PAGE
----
The finalists for the prestigious British Animation Awards 2020 have been revealed. Recognizing the very best in British animation across a variety of categories, the British Animation Awards (BAAs) – now in their 24th year – attract the great and the good from across the industry to this biennial celebration of their craft.
This year’s ceremony, being held at London’s BFI Southbank on March 12, will unveil the latest names to join the list of illustrious winners from past years which includes Nick Park, Joanna Quinn, Tim Burton, Martin Freeman, Simon Tofield and Gorillaz.
The Best Long Form category includes nominations from some of Britain’s leading animation companies. Joining categories like Best Voice Performance, Children’s Series, Animation in a Commercial, Music Video, Pre-School Series and Undergraduate / Postgraduate Student Film, new for 2020 is the Best Social Good Award, with nominations for Voicing CSA: The Mouse from Katie Speed, helping adult survivors of child sexual abuse; What Is Beauty from Anna Ginsburg, in honour of International Women’s Day; and New Mindset from Danny Capozzi, created for United For Global Mental Health.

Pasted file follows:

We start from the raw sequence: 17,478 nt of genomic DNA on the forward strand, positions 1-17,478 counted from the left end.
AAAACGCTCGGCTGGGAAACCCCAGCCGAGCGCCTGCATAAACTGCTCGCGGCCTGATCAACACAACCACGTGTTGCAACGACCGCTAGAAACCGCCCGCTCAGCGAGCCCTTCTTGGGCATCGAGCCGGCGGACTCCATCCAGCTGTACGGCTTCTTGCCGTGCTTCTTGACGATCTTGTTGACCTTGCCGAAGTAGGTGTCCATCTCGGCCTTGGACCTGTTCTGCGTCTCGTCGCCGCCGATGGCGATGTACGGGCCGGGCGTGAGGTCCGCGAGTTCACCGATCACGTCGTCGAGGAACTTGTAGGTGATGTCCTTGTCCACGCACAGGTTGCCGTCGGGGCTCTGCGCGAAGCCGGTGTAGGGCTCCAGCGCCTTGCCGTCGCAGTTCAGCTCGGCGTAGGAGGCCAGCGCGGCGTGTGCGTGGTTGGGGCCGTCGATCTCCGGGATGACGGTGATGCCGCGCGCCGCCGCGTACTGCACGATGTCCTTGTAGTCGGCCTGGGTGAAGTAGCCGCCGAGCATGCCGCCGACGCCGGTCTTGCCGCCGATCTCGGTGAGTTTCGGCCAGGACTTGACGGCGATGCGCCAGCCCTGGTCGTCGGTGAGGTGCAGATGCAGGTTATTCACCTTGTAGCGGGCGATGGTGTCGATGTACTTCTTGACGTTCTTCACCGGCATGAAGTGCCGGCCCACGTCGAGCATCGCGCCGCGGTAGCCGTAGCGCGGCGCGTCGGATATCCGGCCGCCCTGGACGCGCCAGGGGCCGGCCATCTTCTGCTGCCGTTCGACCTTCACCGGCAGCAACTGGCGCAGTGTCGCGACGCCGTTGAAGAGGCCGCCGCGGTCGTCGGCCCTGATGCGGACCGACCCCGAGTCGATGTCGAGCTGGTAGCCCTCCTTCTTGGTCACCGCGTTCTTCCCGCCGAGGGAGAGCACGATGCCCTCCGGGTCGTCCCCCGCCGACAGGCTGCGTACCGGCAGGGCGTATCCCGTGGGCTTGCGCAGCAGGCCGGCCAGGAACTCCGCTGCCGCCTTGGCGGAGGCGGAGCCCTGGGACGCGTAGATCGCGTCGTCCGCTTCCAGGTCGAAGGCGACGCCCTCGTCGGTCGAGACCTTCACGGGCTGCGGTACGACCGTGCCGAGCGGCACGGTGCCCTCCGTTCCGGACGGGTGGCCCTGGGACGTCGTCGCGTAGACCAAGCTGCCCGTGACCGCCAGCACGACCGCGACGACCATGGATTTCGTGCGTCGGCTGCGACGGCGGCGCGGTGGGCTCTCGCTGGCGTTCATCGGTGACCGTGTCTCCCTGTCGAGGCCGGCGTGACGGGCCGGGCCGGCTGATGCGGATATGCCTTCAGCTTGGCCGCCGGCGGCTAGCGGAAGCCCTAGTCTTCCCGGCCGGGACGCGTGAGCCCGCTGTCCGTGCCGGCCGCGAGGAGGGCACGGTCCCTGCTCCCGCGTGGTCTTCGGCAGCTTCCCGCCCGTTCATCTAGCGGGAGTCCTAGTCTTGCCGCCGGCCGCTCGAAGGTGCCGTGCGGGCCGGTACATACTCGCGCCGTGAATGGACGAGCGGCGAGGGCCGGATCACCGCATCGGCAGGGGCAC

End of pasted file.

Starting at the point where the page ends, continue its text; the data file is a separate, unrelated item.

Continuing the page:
Four additional award categories will be announced on the night. While the bulk of the awards are decided by a panel of industry experts, the two Public Choice Awards – for Favourite Short Film and Favourite Music Video – are voted for by audiences at screenings held across the U.K. in early 2020.
“Animation leads the way in visually imaginative and innovative forms of storytelling. From a record number of submissions, I am delighted to see rich and diverse talent make it through to the final stages of the various categories,” said BAA Director Helen Brunsdon. “The nominated finalists for 2020 are shining examples of the best in the business. I wish them all the best of luck and look forward to the big night on March 12th at the BFI South Bank where all will be revealed.”
The BAAs are the only awards to recognise all forms of animation and reward the work of both new and established animators across all aspects of the U.K. animation scene, from student work to commercials, children’s entertainment, short and experiential films, music videos and new technologies.